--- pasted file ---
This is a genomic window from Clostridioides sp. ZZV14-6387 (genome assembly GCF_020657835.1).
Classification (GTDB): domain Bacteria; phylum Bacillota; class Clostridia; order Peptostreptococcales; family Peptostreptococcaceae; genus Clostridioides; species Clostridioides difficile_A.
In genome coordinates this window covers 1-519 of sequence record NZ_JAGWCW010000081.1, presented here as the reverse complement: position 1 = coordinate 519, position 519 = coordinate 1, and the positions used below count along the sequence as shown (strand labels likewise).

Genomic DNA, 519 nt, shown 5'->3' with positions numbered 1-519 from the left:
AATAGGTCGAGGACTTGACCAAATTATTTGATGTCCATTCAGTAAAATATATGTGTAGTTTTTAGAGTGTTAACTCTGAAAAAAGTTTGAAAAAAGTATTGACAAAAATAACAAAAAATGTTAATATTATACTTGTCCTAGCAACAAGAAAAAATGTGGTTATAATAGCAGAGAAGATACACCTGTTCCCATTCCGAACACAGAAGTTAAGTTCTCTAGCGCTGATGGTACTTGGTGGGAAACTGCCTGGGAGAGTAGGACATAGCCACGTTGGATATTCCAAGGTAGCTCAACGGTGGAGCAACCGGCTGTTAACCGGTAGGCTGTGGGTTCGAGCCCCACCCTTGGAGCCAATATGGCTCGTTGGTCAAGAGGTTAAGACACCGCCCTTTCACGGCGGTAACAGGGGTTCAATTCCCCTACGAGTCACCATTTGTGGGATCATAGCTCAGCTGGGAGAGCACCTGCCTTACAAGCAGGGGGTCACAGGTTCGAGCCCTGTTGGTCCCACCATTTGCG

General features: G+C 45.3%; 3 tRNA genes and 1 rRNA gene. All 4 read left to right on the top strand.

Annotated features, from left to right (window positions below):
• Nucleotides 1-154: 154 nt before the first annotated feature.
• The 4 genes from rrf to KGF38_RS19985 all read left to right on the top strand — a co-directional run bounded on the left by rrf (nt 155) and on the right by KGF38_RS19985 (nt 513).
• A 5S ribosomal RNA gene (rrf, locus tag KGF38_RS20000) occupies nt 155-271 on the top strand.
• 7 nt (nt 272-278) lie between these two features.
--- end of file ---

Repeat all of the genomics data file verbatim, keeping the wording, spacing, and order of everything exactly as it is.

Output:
This is a genomic window from Clostridioides sp. ZZV14-6387 (genome assembly GCF_020657835.1).
Classification (GTDB): domain Bacteria; phylum Bacillota; class Clostridia; order Peptostreptococcales; family Peptostreptococcaceae; genus Clostridioides; species Clostridioides difficile_A.
In genome coordinates this window covers 1-519 of sequence record NZ_JAGWCW010000081.1, presented here as the reverse complement: position 1 = coordinate 519, position 519 = coordinate 1, and the positions used below count along the sequence as shown (strand labels likewise).

Genomic DNA, 519 nt, shown 5'->3' with positions numbered 1-519 from the left:
AATAGGTCGAGGACTTGACCAAATTATTTGATGTCCATTCAGTAAAATATATGTGTAGTTTTTAGAGTGTTAACTCTGAAAAAAGTTTGAAAAAAGTATTGACAAAAATAACAAAAAATGTTAATATTATACTTGTCCTAGCAACAAGAAAAAATGTGGTTATAATAGCAGAGAAGATACACCTGTTCCCATTCCGAACACAGAAGTTAAGTTCTCTAGCGCTGATGGTACTTGGTGGGAAACTGCCTGGGAGAGTAGGACATAGCCACGTTGGATATTCCAAGGTAGCTCAACGGTGGAGCAACCGGCTGTTAACCGGTAGGCTGTGGGTTCGAGCCCCACCCTTGGAGCCAATATGGCTCGTTGGTCAAGAGGTTAAGACACCGCCCTTTCACGGCGGTAACAGGGGTTCAATTCCCCTACGAGTCACCATTTGTGGGATCATAGCTCAGCTGGGAGAGCACCTGCCTTACAAGCAGGGGGTCACAGGTTCGAGCCCTGTTGGTCCCACCATTTGCG

General features: G+C 45.3%; 3 tRNA genes and 1 rRNA gene. All 4 read left to right on the top strand.

Annotated features, from left to right (window positions below):
• Nucleotides 1-154: 154 nt before the first annotated feature.
• The 4 genes from rrf to KGF38_RS19985 all read left to right on the top strand — a co-directional run bounded on the left by rrf (nt 155) and on the right by KGF38_RS19985 (nt 513).
• A 5S ribosomal RNA gene (rrf, locus tag KGF38_RS20000) occupies nt 155-271 on the top strand.
• 7 nt (nt 272-278) lie between these two features.